Heather (Golob Stubby): Our biggest concerns is where is the communication and transparency between the MDE and MSD? Both have two different sides and are telling us different stories. There is no solid story. And many of us parents have tried to email MDE and Charles Thomas but we have heard nothing from them.

Alex: There is a video of a MDE official, Janis Weckstein, talking with the protesters and asking for a meeting on campus.

Janis Weckstein, via interpreter: I’m with MDE. I want to hear all of your concerns. Right now I’m a little concerned about the weather and safety and the health of the students and your time. I would like to invite the students to…

(Crowd saying NO!)

Weckstein: I’m not done. I want to invite any students who are here to come in there and talk with me. I’m more than happy to meet with you. With the parents as well.

(Crowd talking back)

Interpreter: I want a real parents meeting now.

Weckstein: I will address that now. I understand that. I understand your concerns. We did send a communications email from the MDE about the process for hiring a principal position. That process is exactly what will be followed. It will not change.

Alex: The Daily Moth reached out to Weckstein for a statement, but did not get an immediate response. If I do, I will add it in the comments section.

This protest is happening at a time of increased anxiety by multiple members of the Michigan Deaf community. There were at least two town halls in the past several months on issues with MSD.

A MSD alumni and activist from Flint, Stevie Naeyaert, told “The Daily Moth” that there is a lack of Deaf leaders at MSD and that there are difficulties with finding qualified people. She explained that MSD’s top official for the dormitory is also a hearing non-signer. So there are two leaders who can’t sign.

Naeyaert explained that the MSD campus was sold about 8 years ago to a Catholic school program. MSD still uses a section of the campus by renting it out from the school program.

There have been some concerns from the Deaf community that the MDE wants to make major changes to the school, which could include closing the school.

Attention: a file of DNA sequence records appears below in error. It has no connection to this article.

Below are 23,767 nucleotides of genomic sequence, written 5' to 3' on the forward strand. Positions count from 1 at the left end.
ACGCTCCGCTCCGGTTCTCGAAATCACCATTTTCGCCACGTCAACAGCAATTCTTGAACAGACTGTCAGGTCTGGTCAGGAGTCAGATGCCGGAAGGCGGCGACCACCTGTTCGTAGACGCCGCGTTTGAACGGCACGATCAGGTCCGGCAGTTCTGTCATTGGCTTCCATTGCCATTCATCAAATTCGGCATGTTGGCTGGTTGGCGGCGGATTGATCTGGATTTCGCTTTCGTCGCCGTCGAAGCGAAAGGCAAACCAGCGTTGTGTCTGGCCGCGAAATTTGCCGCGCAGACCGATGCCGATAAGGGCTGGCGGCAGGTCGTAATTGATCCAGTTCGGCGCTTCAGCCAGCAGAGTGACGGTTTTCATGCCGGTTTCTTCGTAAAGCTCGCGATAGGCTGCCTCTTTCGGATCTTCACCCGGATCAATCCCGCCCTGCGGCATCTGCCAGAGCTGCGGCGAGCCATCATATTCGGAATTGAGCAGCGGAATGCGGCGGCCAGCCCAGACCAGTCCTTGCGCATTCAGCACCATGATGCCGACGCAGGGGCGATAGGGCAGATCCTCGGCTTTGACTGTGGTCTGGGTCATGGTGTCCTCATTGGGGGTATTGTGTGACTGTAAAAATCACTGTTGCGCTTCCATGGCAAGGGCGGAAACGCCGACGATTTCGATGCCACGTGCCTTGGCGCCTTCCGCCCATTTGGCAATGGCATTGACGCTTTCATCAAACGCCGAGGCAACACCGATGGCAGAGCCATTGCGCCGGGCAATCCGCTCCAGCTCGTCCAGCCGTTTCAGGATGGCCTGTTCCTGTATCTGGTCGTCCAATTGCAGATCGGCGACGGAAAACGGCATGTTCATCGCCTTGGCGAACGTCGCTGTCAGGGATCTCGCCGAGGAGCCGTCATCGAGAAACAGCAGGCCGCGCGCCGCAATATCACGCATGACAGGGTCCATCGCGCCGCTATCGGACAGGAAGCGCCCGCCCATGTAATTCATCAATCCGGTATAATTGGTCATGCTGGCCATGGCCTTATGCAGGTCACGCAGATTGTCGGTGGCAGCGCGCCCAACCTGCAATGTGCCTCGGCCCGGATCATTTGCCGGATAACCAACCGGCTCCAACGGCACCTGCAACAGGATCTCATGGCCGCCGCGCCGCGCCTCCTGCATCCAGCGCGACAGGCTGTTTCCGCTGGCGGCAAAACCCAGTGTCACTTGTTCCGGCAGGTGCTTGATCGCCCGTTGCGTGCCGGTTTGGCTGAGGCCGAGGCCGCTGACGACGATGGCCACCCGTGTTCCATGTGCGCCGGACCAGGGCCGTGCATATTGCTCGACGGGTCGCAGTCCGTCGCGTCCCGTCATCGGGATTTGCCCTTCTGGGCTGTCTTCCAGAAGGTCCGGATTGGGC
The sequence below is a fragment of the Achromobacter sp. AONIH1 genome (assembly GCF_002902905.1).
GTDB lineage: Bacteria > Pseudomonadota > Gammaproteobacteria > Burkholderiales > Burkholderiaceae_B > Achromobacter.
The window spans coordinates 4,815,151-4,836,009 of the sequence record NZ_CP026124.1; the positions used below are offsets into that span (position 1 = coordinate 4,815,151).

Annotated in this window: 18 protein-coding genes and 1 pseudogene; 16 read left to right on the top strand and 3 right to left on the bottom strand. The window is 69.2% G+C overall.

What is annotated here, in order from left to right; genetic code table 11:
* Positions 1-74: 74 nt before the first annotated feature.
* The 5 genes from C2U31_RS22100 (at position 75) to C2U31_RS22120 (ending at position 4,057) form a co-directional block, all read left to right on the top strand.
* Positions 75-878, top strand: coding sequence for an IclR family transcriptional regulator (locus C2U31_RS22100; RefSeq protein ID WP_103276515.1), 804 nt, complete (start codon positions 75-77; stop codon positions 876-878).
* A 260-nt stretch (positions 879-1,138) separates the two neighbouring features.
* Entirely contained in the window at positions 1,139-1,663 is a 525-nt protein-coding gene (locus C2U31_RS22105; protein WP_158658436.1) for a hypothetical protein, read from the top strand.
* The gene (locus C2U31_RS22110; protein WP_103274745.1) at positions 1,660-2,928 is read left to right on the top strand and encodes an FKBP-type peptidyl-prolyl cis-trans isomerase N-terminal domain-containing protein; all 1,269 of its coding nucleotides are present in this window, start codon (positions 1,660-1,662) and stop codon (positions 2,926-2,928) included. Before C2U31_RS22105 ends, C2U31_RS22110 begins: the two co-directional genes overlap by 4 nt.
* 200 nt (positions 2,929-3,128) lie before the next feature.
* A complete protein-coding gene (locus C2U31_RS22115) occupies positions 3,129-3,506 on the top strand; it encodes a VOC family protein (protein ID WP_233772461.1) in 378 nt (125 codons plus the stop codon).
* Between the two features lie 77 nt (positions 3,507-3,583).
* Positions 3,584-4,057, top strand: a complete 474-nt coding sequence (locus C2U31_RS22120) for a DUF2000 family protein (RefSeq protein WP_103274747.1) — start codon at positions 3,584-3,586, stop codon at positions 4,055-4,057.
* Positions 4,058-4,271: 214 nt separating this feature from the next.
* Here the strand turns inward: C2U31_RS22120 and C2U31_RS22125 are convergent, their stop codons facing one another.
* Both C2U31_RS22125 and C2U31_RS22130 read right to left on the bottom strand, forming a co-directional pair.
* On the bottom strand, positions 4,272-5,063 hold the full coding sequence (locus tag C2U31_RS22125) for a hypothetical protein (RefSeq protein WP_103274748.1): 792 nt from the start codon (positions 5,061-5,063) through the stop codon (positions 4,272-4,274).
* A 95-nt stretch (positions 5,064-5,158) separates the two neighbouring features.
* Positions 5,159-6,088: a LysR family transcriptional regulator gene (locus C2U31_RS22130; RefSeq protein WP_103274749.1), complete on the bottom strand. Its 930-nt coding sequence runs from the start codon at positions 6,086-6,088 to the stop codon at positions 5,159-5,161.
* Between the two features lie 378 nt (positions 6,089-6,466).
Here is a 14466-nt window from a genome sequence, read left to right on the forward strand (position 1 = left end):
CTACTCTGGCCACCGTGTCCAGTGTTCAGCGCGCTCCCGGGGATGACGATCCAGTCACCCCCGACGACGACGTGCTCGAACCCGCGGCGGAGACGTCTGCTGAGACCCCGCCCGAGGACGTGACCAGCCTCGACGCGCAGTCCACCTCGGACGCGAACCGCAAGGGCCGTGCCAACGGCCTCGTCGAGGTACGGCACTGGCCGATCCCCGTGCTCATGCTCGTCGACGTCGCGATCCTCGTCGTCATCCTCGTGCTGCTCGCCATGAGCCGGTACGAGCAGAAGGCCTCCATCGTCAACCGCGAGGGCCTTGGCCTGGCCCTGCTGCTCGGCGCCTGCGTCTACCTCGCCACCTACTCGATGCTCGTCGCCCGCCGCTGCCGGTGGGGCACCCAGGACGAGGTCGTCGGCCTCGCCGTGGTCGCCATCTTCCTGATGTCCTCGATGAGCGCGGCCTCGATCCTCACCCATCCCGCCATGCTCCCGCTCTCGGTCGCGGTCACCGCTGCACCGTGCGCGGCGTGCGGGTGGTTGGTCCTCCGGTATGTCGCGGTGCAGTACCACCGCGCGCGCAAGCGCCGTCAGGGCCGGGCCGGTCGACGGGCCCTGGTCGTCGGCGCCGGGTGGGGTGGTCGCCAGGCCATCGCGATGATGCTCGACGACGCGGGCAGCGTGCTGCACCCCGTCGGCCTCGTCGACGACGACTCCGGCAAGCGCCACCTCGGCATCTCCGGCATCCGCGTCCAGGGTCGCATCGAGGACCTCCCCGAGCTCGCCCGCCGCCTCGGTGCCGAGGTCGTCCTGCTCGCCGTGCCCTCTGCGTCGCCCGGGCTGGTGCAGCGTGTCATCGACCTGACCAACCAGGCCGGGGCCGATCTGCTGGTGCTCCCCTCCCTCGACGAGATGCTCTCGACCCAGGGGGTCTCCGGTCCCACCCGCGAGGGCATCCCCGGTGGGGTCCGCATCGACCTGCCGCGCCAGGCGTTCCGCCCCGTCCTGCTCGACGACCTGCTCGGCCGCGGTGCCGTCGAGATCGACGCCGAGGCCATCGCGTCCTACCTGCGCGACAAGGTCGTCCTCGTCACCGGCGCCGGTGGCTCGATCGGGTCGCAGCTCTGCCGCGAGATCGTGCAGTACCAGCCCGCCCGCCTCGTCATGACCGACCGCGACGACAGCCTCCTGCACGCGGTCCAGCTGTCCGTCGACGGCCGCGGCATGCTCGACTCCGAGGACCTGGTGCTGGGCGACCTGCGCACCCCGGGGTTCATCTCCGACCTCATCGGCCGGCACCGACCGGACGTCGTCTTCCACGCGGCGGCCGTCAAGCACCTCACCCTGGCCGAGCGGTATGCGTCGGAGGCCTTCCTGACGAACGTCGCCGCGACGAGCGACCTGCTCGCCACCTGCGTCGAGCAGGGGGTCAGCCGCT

Naeyaert said she has been told, by some parents who wanted to send their students to MSD, that the MSD and MDE said the school is “full”, while it is not. So this is a cause for concern.

The MDE did make a statement in local news in April that rumors of the school closing is not true.

I asked the two student leaders on what they would do going forward.

Jake: When I get back to school in the fall and see who is the principal, if I don’t like it, we’ll start another protest.

Lucas: My hope is… That they change. Pick Rex Vernon as our principal. And make them realize it. If they don’t, we’ll protest again.

Alex: Thank you to the students and the parents who provided comments.

UPDATE: Annie Urasky from the Michigan Division on Deaf, DeafBlind, and Hard of Hearing posted a video statement about the issues.

[Video clip: The Michigan Department of Civil Rights and the Division on Deaf DeafBlind and Hard of Hearing are monitoring developments at the Michigan School for the Deaf (MSD) located just outside of Flint. MSD students and their parents should feel free to exercise their rights to be informed about and involved in decisions about the management, policies and procedures of their school. Staffing the School for the Deaf with individuals who are unable to communicate effectively with students is unacceptable.

MDCR Director Arbulu and I will be reaching out to the Michigan Department of Education, MSD school administration, students and members of the deaf community to offer our assistance in addressing these serious concerns.]